Hills shutdown hits Sikkim hard
Sikkim continued to suffer from the effects of the indefinite shutdown across Darjeeling Hills for the fourth straight day on Tuesday.Updated: Aug 07, 2013 13:01 IST
Sikkim continued to suffer from the effects of the indefinite shutdown across Darjeeling Hills for the fourth straight day on Tuesday.
Already crippled by the ongoing agitation for Gorkhaland, the landlocked Himalayan state has been further impacted by the curbson the movement of vehicles on National Highway 31A, deemed a critical road lick between Sikkim and Siliguri.
With state police and central paramilitary forces currently manning the stretch to ward off likely trouble, the movement of vehicles has been reduced to a trickle.
With scores of trucks ferrying key supplies stranded on the route in the light of the continuing shutdown, prices of essential commodities in the neighbouring state have already begun trending northward.
The Sikkim government is tracking the developments closely, said sources.
Even as the Sikkim police sent out an advisory, asking motorists to stay off the National Highway 31A, around 90 vehicles, including buses, trucks and tankers, managed to reach their respective destinations in the neighbouring state, defying the curbs.
Bandh supporters reportedly torched three Sikkim bound vehicles on NH-31A, prompting th e advisory from the neighbouring state.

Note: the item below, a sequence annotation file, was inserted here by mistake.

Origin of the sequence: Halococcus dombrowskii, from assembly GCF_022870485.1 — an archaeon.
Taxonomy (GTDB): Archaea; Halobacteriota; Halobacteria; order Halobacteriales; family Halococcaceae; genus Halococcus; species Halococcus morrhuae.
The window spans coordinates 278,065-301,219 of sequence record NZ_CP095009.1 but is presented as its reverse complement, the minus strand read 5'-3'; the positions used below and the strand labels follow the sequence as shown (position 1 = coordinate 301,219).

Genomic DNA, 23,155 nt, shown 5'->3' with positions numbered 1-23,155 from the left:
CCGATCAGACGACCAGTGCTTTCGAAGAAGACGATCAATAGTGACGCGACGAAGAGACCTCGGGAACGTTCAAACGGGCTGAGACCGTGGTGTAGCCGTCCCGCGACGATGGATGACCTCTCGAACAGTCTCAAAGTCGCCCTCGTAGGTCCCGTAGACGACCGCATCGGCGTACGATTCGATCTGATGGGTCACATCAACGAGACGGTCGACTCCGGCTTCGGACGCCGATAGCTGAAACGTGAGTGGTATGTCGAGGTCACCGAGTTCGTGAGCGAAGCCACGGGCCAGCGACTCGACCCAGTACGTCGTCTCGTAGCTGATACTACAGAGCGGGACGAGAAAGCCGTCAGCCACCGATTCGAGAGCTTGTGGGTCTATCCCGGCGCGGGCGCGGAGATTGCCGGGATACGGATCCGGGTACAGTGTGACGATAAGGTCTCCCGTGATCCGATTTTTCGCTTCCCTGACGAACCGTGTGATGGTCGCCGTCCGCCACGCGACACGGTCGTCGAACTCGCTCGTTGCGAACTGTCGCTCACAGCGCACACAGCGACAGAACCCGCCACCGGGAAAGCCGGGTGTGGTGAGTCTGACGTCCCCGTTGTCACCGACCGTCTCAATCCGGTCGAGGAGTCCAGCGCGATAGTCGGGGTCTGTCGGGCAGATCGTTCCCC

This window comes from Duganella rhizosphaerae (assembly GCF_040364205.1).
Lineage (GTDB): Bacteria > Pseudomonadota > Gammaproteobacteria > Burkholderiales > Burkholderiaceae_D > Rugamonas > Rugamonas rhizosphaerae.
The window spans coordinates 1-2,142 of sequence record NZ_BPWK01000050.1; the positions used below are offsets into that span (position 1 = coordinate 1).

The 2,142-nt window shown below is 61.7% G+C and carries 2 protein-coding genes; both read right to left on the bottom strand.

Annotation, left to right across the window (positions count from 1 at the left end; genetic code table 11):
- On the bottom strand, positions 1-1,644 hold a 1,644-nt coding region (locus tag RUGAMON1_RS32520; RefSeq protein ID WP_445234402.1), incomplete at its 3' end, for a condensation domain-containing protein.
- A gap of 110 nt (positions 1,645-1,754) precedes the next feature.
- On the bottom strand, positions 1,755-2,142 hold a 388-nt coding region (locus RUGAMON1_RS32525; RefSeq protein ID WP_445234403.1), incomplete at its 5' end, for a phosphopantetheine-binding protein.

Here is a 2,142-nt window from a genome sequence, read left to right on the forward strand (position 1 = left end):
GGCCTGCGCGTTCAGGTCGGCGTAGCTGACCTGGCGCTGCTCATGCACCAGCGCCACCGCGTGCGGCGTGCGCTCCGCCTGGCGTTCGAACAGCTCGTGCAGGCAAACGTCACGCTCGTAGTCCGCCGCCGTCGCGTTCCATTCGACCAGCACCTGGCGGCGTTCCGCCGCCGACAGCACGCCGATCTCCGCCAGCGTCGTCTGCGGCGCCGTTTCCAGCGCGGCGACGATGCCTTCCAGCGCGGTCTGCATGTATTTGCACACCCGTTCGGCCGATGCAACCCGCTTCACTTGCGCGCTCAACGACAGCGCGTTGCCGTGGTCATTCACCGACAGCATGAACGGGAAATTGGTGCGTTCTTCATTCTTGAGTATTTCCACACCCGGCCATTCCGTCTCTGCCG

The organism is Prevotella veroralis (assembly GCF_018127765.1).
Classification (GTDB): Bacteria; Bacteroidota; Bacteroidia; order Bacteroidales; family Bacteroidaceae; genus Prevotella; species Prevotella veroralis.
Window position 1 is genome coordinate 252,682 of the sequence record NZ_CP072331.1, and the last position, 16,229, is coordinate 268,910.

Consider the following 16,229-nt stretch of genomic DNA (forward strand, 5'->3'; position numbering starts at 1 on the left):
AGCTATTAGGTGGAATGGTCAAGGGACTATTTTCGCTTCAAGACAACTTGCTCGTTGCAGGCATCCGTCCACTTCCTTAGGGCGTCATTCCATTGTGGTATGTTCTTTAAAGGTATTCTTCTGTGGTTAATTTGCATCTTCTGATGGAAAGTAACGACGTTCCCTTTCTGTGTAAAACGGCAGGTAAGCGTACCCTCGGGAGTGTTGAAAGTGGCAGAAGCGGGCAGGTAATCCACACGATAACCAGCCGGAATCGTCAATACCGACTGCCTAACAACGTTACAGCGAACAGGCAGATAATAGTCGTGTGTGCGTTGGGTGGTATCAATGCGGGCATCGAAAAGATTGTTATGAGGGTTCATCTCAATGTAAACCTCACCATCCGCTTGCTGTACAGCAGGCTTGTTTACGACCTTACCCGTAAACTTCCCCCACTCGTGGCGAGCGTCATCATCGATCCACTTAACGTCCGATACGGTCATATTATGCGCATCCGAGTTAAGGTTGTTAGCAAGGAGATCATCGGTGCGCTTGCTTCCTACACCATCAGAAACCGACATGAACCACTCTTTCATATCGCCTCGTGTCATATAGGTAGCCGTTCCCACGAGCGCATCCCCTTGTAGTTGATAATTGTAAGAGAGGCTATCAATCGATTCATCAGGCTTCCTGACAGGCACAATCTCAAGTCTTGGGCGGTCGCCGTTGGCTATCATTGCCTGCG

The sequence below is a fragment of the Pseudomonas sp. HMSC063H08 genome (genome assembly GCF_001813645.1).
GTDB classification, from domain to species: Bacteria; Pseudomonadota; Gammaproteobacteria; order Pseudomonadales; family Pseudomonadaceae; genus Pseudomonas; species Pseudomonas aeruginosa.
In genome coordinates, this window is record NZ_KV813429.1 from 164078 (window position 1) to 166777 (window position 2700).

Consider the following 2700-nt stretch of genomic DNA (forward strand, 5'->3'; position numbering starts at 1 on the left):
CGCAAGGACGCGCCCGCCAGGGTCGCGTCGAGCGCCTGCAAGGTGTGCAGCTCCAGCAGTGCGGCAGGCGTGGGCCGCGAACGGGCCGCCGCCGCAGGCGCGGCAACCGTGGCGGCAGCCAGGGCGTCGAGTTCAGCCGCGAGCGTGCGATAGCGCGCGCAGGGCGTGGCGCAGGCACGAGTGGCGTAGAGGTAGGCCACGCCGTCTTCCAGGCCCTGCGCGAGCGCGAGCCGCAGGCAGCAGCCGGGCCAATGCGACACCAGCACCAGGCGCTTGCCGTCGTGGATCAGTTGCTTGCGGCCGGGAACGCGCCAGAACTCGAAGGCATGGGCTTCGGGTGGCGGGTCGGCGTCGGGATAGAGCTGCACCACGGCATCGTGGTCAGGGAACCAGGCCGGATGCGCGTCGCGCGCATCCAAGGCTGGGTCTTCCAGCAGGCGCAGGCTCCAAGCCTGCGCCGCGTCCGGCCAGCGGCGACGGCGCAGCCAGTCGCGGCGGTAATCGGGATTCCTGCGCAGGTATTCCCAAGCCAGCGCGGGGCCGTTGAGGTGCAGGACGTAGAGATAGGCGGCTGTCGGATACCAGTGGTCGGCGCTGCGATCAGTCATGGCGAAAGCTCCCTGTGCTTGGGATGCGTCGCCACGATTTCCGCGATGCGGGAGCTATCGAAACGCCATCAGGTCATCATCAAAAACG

The highway passes through the Kalimpong sub division in Darjeeling district, which is part of the proposed Gorkhaland state, and runs into serious problems in the event of a shutdown in the Hills.
Though the Sikkim government has allowed limited traffic, especially state-run Sikkim Nationalised Transport (SNT) buses and trucks under heavy police protection, the shutdown has hit supplies in a state with very low domestic production.
All supplies from Siliguri are routed through the NH-31A and the movement has now been hit hard by vandalism over the course of the Gorkhaland stir.
Fearing trouble, private taxis have gone off the road and the SNT bus operators too are handing out tickets a day in advance, leading to long queues outside counters.
Many have already been forced to push back or cancel train and flight bookings in the light of the prevailing uncertainty in the region.